How to Meditate: Tibetan Buddhism
As Buddhist meditation and philosophy spread throughout the East many hundreds of years ago, they acquired the flavors of the lands where they took root. Today, when you look at some of the Buddhist meditation techniques of Japan, Indochina, Sri Lanka and Tibet, for example, there are certainly similarities, but there are also some notable differences.
Many of the Tibetan Buddhist meditation techniques include visualization practices. In these practices meditators look to develop positive qualities such as compassion and goodwill by re-imagining themselves and/or others as fully benevolent beings and the environment as a pure, heavenly realm. Usually a mantra will be associated with the visualization as an expression of pure sound or speech.
When compared with, say, the quietude of mindfulness practice or the straightforward rigors of Zen, the colorful and somewhat elaborate Tibetan Buddhist meditation exercises may seem like another spiritual path entirely. But if the means are indeed quite distinctive, the end goal is the same. The objective, in Buddhism and certain other spiritual disciplines, is to attain lasting well-being by stabilizing and training the mind rather than by putting all one’s of energy into securing a situation (job, health, relationships, things) that is subject to change and difficult to control. This end goal is where the philosophy of Buddhism and the practice of meditation meet, whatever form the meditation may take.
A quick and simple Tibetan Buddhist meditation
For a taste of Tibetan Buddhist practice, this simple Tibetan Buddhist meditation focuses on the wise and loving presence of the Buddha himself. It is adapted from a meditation presented in the book The Path to Awakening by the late Tibetan meditation master Shamar Rinpoche.
It’s helpful to use the figure of the Buddha—an image or a statue—to support your meditation.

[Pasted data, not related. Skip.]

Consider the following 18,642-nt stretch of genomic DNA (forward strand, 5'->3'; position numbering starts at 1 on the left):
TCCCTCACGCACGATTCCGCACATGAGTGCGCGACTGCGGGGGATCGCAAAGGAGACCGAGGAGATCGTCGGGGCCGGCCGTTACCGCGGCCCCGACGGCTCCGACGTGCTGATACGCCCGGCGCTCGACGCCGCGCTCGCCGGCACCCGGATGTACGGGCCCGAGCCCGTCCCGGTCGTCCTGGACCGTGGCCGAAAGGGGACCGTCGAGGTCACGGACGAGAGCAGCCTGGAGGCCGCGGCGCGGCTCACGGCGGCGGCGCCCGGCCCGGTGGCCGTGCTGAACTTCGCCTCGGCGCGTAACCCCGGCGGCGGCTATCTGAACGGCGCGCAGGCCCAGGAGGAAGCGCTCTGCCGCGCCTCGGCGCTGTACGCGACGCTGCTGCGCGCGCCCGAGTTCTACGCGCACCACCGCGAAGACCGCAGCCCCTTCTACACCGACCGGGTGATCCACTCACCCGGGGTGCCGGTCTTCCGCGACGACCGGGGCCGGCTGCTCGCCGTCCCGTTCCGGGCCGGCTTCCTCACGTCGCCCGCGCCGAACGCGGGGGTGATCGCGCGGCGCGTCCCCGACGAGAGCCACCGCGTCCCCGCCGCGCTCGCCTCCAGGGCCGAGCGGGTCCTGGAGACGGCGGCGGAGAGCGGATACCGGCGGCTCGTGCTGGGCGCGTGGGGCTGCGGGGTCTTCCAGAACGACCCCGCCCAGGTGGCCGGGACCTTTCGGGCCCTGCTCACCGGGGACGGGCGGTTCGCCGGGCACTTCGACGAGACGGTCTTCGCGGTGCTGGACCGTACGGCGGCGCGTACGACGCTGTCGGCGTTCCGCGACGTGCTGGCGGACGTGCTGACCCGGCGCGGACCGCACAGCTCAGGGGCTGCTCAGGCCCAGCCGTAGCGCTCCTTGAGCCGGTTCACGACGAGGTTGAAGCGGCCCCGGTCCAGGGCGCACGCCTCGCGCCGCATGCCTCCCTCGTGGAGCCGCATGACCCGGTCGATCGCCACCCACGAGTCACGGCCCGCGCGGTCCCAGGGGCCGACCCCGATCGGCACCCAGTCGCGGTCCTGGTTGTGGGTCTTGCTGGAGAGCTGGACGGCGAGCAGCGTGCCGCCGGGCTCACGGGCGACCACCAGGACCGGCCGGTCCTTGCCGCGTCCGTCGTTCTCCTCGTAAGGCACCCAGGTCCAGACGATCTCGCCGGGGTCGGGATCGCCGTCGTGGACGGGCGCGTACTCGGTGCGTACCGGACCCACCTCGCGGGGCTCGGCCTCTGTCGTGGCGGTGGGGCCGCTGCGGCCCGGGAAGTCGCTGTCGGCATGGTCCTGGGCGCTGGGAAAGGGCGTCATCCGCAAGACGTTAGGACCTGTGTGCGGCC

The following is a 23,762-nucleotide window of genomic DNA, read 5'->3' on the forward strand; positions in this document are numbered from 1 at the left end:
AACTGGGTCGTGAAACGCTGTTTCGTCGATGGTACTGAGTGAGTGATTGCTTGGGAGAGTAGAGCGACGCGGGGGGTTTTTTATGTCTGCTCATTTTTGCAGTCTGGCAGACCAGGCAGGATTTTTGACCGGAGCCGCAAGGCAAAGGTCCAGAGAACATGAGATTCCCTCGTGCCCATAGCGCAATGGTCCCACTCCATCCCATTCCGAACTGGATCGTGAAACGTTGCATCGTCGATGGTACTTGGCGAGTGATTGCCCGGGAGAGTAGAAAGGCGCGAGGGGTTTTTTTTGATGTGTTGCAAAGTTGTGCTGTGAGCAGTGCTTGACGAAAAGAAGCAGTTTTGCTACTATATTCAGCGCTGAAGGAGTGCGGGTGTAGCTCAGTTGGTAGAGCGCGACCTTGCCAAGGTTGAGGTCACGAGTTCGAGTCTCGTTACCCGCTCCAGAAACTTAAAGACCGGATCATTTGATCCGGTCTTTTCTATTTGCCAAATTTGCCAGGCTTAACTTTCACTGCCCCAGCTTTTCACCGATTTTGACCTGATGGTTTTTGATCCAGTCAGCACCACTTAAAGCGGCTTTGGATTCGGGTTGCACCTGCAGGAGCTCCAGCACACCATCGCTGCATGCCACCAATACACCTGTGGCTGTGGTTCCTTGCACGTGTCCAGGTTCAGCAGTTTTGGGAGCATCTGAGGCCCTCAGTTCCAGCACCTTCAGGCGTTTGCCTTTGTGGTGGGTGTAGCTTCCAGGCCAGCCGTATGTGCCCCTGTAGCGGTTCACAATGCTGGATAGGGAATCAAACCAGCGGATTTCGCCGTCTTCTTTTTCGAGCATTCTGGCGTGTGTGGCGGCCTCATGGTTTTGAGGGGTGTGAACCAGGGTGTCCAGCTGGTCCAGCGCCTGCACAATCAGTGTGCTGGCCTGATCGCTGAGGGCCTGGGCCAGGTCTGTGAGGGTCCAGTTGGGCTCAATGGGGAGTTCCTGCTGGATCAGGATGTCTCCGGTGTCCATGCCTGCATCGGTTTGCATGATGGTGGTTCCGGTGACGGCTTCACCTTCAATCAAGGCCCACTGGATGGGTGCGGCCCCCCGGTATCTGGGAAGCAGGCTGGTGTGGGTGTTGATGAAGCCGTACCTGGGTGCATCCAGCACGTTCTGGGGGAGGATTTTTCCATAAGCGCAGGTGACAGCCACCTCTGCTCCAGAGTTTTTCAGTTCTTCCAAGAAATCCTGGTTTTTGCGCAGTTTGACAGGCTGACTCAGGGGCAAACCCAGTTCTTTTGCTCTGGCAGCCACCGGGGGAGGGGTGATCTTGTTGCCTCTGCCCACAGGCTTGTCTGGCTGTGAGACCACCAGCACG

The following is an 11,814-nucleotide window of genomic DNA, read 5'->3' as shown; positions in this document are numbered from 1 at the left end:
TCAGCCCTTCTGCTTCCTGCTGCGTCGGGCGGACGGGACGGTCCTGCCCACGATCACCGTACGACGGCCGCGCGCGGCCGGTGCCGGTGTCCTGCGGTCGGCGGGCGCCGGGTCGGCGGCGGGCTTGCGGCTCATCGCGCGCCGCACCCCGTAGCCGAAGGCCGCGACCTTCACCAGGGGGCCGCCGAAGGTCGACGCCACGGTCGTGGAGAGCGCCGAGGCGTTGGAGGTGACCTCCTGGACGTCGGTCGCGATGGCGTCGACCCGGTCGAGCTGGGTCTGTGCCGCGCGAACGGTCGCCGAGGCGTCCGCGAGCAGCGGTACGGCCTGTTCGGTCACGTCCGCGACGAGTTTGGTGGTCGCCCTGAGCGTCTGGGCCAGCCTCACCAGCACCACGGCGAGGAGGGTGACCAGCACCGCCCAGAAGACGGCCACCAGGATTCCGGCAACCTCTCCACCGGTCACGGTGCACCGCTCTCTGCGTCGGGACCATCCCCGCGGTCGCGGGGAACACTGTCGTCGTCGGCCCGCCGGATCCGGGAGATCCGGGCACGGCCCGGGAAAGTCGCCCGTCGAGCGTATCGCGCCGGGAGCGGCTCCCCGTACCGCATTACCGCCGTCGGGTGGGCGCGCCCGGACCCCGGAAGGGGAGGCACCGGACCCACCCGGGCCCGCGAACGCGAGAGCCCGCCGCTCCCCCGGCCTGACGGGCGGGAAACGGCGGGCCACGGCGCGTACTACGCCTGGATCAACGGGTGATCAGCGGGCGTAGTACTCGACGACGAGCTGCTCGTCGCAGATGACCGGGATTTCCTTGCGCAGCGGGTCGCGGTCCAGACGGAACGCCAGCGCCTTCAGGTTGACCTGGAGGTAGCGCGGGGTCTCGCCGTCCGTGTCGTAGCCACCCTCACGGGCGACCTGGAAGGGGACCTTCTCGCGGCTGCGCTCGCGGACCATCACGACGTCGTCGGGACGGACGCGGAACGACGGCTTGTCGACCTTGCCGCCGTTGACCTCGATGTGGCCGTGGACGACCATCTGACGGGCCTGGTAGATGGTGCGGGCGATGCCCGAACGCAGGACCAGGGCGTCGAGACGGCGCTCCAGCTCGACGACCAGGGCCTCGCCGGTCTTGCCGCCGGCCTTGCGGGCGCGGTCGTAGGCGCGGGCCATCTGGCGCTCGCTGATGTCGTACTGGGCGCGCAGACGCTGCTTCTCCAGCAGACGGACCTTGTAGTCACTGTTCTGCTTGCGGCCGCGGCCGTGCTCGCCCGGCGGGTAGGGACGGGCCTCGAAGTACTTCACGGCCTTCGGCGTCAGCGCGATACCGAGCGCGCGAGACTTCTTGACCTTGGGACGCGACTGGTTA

- First, sit in a comfortable and proper meditation posture, either on a cushion or a chair.
- Spend a few minutes settling and tuning in to what it feels like to be present in your body and your space.
- As clearly as possible, imagine that the Buddha is sitting in front of and above you on a precious golden throne or seat. Behind him is a Tree of Awakening: a bodhi tree.
- Imagine that his body is golden and radiant. He gazes upon you with boundless love and compassion.
- Try to visualize the Buddha in detail: the throne, seated posture, robes, hands, torso, head and so on. Imagine his kindly smile, his beautiful eyes and loving gaze. It’s as if his love were substantial, as if it poured out of him in the form of a golden light that touches you and all beings with kindness and grace.
- If you can sustain the visualization, you might include as many living beings as you can imagine in your practice. But if that’s too difficult, you can also simply focus on receiving the golden light yourself.
- As the light fills your body and heart, you experience a sense of perfect plenitude and well-being. This gives you confidence in the Buddha’s qualities and goodness.
- Towards the end of your meditation, the Buddha dissolves into light and this light dissolves into you.
At this point you can either continue to meditate with basic mindfulness practice, without a specific meditation object, or end your session.
As you can see, this kind of meditation, even super simplified, is distinctly more elaborate than mindfulness or awareness practice. The idea is to harness the mind’s creativity to imagine the qualities of a Buddha as if they were up close and personal. By doing this, maybe some of those qualities—infinite love, kindness and wisdom—will rub off!